>This post illustrates an observation I’ve made a number of times while investigating other subjects, so I thought I’d post it. It shows the relative strengths of the polar SST anomalies.
Using the NCDC’s Optimum Interpolation (OI.v2) SST Anomaly dataset, which begins in November 1981, the Arctic Ocean shows a significant positive linear trend. Refer to Figure 1. Over the same period, the Southern Ocean shows a negative linear trend that’s much less significant. The latitudes I’ve used for the Arctic Ocean are 65N-90N, while the Southern Ocean latitudes are 90S-60S.
According to Wikipedia, the area of the Arctic Ocean is 14,056,000 sq. km. The Southern Ocean, on the other hand, has an area of 20,327,000 sq. km or about 45% larger than the Arctic Ocean. Sea ice also varies in the polar oceans, as is well known.
Taking those factors into consideration, which plays a greater role in global SST anomaly trends, the rise in the Arctic Ocean SST anomalies, or the drop in the Southern Ocean SST anomalies?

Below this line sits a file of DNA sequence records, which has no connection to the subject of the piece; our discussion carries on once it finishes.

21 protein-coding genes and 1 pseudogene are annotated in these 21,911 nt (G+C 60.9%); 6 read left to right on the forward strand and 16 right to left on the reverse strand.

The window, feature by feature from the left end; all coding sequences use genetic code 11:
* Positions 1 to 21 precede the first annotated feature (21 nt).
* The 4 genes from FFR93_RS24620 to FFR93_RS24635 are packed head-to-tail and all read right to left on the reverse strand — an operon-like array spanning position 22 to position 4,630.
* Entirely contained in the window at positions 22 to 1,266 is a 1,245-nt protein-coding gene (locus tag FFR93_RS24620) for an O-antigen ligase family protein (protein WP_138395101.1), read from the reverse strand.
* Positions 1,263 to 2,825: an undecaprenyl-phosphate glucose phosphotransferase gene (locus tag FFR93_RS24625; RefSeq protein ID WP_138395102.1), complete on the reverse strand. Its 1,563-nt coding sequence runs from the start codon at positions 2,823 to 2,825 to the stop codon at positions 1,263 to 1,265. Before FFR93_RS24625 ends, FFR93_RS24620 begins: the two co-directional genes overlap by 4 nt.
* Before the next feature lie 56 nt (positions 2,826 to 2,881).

The easiest way to illustrate it is to compare global SST anomalies with and without the polar oceans. (Or someone other than me could go through all of the calculations to factor in area, monthly sea ice extent, etc., using polar ocean data.) If the rise in the SST anomalies of the Arctic Ocean is having the greater impact on global SST anomalies than the drop in the Southern Ocean data, then the Global SST anomaly dataset including the polar oceans would have a higher trend than the a global dataset without the polar oceans. Refer to Figure 2. The opposite takes place.
While the two linear trends are close, the drop in the Southern Ocean SST anomalies has the greater effect. That is, adding the polar oceans to the data caused the global SST anomaly trend to decrease.
Someone will note that the latitudes of the Arctic and Southern Ocean datasets are not the same. The Southern Ocean is generally defined as the ocean south of 60S. But the Arctic Ocean borders aren’t defined by one latitude. Does this skew the results? Since the NOAA NOMADS system requires latitudes and longitudes as inputs, I can’t customize the Arctic Ocean borders. But I can extend the latitudinal range to 60N-90N. Same results. The linear trend of the dataset without the polar data has the higher linear trend, though the gap is closing.
SST anomaly data is available through the NOAA NOMADS website:http://nomad1.ncep.noaa.gov/cgi-bin/pdisp_sst.sh